The Pakistan Tehreek-i-Insaf (PTI) government has asked Princeton University economist Atif R. Mian to step down from the Prime Minister Imran Khan-led Economic Advisory Council (EAC), PTI Senator Faisal Javed Khan announced on Friday.
The decision follows mounting pressure from religiopolitical parties against the appointment of Dr Mian, who is an Ahmadi.
According to a tweet by Senator Javed, Mian has agreed to give up his position on the council. A replacement will be announced later, he added.
Minister of Information Fawad Chaudhary later confirmed the development, saying the government has decided to withdraw the nomination of Dr Mian from the EAC because it wants to avoid division.
"The government wants to move forward alongside scholars and all social groups, and it is inappropriate if a single nomination creates an impression to the contrary," he tweeted.
In a second tweet, Chaudhry said the ideal state, according to Prime Minister Khan, is of Madina and that the premier and members of his cabinet hold Prophet Muhammad (PBUH) in high esteem.
"Khatm-i-Nabuwwat [belief in the finality of the prophethood] is a part of our faith and the recent success achieved by the government in the matter of blasphemous sketches is reflective of the same connection," he wrote.
The appointment of Dr Mian of Princeton University (Department of Economics and Woodrow Wilson School of Public Policy) to the 18-member EAC set up to advise the government on economic policy was opposed by some individuals and groups, including Tehreek-i-Labbaik Pakistan (TLP), who objected to his Ahmadi faith.
The news of his removal from the body comes as a surprise since the PTI government had only three days ago defended the academic's nomination, saying in categorical terms that it will "not bow to extremists".
"Pakistan belongs as much to minorities as it does to the majority," Information Minister Chaudhary had told a press conference in Islamabad, amidst a vicious online campaign targeting Dr Mian for his Ahmadiyya faith.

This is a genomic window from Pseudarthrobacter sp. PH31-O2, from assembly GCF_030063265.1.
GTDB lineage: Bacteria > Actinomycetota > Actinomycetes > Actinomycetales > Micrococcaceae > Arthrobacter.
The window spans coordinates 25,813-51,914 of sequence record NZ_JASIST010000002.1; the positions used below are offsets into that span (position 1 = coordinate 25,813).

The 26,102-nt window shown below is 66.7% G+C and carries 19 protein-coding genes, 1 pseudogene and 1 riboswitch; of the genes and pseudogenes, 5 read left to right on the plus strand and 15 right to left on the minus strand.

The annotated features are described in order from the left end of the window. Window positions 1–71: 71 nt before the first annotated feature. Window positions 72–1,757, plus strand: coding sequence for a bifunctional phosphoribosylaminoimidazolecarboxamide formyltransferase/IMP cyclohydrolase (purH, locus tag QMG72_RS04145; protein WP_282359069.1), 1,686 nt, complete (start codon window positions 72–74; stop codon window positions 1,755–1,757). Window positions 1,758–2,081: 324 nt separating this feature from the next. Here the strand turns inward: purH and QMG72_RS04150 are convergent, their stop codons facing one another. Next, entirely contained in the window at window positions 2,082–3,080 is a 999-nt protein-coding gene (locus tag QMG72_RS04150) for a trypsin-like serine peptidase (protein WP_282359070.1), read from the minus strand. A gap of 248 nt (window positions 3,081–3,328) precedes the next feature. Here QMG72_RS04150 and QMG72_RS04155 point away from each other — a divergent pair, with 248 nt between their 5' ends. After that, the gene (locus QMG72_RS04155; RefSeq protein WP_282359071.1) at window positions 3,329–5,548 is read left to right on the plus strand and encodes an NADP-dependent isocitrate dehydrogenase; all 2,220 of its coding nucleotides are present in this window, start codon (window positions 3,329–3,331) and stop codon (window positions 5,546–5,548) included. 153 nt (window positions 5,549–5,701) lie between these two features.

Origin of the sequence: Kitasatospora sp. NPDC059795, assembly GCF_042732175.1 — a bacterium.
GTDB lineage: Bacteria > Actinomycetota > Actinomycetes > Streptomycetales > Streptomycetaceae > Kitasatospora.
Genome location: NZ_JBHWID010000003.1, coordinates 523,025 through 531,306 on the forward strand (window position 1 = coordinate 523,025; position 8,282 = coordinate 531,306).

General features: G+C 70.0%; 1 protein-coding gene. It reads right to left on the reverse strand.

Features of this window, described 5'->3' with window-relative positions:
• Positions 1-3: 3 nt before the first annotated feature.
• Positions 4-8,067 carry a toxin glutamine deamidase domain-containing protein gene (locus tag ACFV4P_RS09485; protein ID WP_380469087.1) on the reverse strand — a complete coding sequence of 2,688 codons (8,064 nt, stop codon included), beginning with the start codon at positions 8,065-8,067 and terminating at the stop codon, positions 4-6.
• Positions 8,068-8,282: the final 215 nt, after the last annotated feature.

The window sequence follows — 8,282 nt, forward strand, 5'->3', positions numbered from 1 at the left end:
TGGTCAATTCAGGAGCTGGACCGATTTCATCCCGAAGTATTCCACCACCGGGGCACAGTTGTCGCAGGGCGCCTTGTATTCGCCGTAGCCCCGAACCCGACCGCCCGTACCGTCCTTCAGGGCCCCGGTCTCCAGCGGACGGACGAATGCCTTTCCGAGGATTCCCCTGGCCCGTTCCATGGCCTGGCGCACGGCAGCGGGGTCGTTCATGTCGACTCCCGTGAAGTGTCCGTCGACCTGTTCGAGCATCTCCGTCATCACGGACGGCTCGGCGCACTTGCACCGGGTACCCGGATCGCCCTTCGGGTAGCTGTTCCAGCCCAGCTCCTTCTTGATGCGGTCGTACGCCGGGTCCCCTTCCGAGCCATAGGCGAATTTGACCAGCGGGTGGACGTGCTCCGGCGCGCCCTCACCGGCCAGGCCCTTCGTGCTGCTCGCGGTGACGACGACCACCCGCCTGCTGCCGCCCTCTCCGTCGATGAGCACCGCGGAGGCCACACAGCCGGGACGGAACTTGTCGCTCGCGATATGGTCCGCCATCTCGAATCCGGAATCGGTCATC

Chaudhry had taken to Twitter to recall that "Quaid e Azam Mohammad Ali Jinnah appointed Sir Zafar Ullah [also an Ahmadi] as Foreign minister of Pakistan; we'll follow [the] principles of Mr Jinnah, not of extremists."
His thoughts were echoed by Minister of Human Rights Shireen Mazari, who tweeted: "Exactly. Well put indeed. Time to reclaim space for the Quaid's Pakistan!".
The first meeting of the recently reconstituted EAC was presided over by Prime Minister Imran Khan on Thursday, but it could not be attended by three international economists of Pakistani origin, including Dr Mian, because of technical reasons.
“They could not make it because our web-link was down,” an official told Dawn.
A social media smear campaign had erupted against the economist's appointment, with many calling for his removal.
A call-to-attention notice had also been submitted in the Senate by opposition parties against Mian's inclusion in the EAC. The notice bore the signatures of the PML-N, Muttahida Majlis-i-Amal and the Pakhtunkhwa Milli Awami Party members.
No member of the PPP had signed the document, with the party making it clear that it would not be part of a witch-hunt based on someone's faith.
A large number of supporters had also defended Mian's appointment on social media, saying that one's religion should not factor into their professional qualifications or employment.
Dr Mian has served as a professor of economics, public policy and finance at Princeton University and as director of The Julis-Rabinowitz Centre for Public Policy and Finance at Woodrow Wilson School. He is the only Pakistani to be considered among International Monetary Fund’s ‘top 25 brightest young economists’.
Ahmadis were declared non-Muslims in Pakistan through a constitutional amendment passed on September 7, 1974 during the tenure of Zulfikar Ali Bhutto.
This measure was later followed with Gen Ziaul Haq making it a punishable offence for Ahmadis to call themselves Muslim or to refer to their faith as Islam.